Closing Reception: Saturday, October 22, 2 – 5:30 pm
Artist's Talk by Jay White at 3 pm
The Pyre: Performance by Jamie Ross at 4 pm
Free shuttle bus departs OCAD U (100 McCaul St) at 1:30 pm, returning at 5:30 pm
Outdoor School is an exhibition and series of activities that explore ways of attending to interstitial urban wild spaces and other natural environments around the University of Toronto Scarborough. Functioning as a platform for critical spatial practice, Outdoor School will include research materials, plants, tools, and objects intended to be activated during the exhibition, using the gallery as a classroom, meeting space and studio.
SEE FULL LIST OF UPCOMING PROGRAMMING
Included in Outdoor School is documentation and artifacts from projects by Hannah Jickling and Helen Reed that present queer models of outdoor education, destabilizing many of the narratives through which we encounter the natural world, as well as Maggie Groat’s Fences Will Turn into Tables, a communal table constructed from salvaged boards and posts, to be used during Outdoor School activities. Around these and other objects, UTSC students and other members of the public are invited to participate in artist-led workshops and events. Among these, artist-forager Deirdre Fraser-Gudrunas/Vibrant Matter will lead sensorial and experiential field identification walks and invite participants to contribute to a subjective field guide; artist and organizer Ayumi Goto will invite the public to join her in running the surrounding landscapes as a practice of honoring and acknowledging traditional Indigenous territories and developing respectful relationships with the land; artist and witch Jamie Ross will involve participants in enacting place-based seasonal rituals of the Radical Faeries in landscapes around campus; and participants will be invited to follow, at a respectful distance, artist Jay White, as he walks and camps in and around Scarborough, remaining hidden as he mirrors the movements of urban coyotes.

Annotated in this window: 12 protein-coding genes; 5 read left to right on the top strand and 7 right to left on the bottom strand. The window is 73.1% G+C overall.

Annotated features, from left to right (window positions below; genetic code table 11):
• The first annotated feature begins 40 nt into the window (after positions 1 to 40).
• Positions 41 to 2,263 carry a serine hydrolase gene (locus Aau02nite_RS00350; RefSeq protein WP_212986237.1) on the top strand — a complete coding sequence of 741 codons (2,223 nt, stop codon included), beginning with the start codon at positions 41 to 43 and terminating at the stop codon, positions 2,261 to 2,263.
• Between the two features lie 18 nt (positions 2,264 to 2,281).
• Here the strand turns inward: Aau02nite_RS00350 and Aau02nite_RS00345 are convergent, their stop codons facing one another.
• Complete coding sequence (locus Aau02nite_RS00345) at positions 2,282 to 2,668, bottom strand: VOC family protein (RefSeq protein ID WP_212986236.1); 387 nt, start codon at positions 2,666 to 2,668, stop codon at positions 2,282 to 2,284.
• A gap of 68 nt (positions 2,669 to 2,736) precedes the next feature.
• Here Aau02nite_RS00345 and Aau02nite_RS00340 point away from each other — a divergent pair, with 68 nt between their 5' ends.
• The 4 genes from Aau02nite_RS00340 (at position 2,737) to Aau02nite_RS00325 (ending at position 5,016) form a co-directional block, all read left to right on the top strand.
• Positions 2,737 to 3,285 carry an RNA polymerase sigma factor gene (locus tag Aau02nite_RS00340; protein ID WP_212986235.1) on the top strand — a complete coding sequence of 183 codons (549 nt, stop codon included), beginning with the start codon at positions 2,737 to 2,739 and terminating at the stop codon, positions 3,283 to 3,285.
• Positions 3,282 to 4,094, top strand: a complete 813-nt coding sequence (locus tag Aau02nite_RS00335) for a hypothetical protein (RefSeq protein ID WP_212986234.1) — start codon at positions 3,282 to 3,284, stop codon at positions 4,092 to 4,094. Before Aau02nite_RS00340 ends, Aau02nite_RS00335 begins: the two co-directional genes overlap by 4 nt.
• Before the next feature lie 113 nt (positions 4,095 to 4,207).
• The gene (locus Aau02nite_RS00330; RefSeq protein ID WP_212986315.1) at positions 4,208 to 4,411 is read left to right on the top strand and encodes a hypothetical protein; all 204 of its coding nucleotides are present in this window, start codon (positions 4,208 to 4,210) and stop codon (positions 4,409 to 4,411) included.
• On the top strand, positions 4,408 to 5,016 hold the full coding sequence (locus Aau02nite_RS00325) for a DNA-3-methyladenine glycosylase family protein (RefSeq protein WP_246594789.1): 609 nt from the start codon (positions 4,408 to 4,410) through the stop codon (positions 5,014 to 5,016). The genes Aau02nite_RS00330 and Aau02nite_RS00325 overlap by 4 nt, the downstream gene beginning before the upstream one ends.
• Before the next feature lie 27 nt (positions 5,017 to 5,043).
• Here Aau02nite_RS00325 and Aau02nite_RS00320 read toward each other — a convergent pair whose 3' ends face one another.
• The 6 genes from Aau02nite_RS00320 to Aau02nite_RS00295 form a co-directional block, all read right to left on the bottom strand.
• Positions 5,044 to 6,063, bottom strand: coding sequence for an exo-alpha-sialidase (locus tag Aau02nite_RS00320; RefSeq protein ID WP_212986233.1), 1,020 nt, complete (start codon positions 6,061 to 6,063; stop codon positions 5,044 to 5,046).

Through artist-led activities that use the body and the imagination to produce alternate forms of knowledge, Outdoor School aims to deepen and complicate our relationship to the outdoors.